Wednesday, December 13, 2006

BAFTA change the rules

According to IMDb, BAFTA have changed the rules as to which films they can consider for nominations. Rather than allowing films released up to the end of March to be considered, only films released prior to the awards ceremony will now be eligible. As next year's ceremony is on February 11th, there's a little bit of a hoo and a ha going on because Letters From Iwo Jima, The Good Shepherd and The Good German all have release dates after that in the UK. According to Adam Dawtrey, from Variety, "This strikes at the very heart of the question of what commercial impact BAFTA actually has for distributors."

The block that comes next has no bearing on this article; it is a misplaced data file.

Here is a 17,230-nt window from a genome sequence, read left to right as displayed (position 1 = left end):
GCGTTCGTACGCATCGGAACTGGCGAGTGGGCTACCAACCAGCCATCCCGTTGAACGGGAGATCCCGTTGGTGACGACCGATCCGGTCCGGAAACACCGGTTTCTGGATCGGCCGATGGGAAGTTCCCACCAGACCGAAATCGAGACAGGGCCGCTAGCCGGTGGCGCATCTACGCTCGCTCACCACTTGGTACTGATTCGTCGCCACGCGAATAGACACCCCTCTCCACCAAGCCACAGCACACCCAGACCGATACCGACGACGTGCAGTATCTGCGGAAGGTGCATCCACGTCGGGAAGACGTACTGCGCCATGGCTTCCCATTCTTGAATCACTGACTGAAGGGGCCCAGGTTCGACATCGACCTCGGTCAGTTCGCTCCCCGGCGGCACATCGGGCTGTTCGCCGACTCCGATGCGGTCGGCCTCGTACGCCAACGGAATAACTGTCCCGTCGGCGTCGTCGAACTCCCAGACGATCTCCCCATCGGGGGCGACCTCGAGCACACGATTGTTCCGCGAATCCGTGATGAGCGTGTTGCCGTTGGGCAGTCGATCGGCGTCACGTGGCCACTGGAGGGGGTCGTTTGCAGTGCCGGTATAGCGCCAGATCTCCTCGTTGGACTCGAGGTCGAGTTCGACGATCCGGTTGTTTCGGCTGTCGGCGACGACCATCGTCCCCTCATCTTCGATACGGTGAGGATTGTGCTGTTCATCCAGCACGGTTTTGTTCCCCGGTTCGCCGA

Actually, for me, it strikes at the heart of why the UK has to wait so fucking long for movies that are out in the US before Christmas. And in general in fact. It drives me absolutely batshit when movies are held up for seemingly no reason. In a time when the industry is bleating about piracy and the money it's costing them, to me it doesn't make fundamental economic sense to delay the release of high profile movies. That's just going to drive people to obtain them illegally. When it's so cheap and easy to do that, why would people wait?

1 comment:

Eric said...

What exactly ARE the reasons movies have awkward release dates in foreign countries? I mean, I realize tons of American films don't open anywhere but here (and vice versa for, say, some Brit films), but why would a bonzo smash film like the latest 007 film come with delays? Is it a licensing thing? Some kind of country-to-country legal framework? Is it poor planning on the part of movie producers?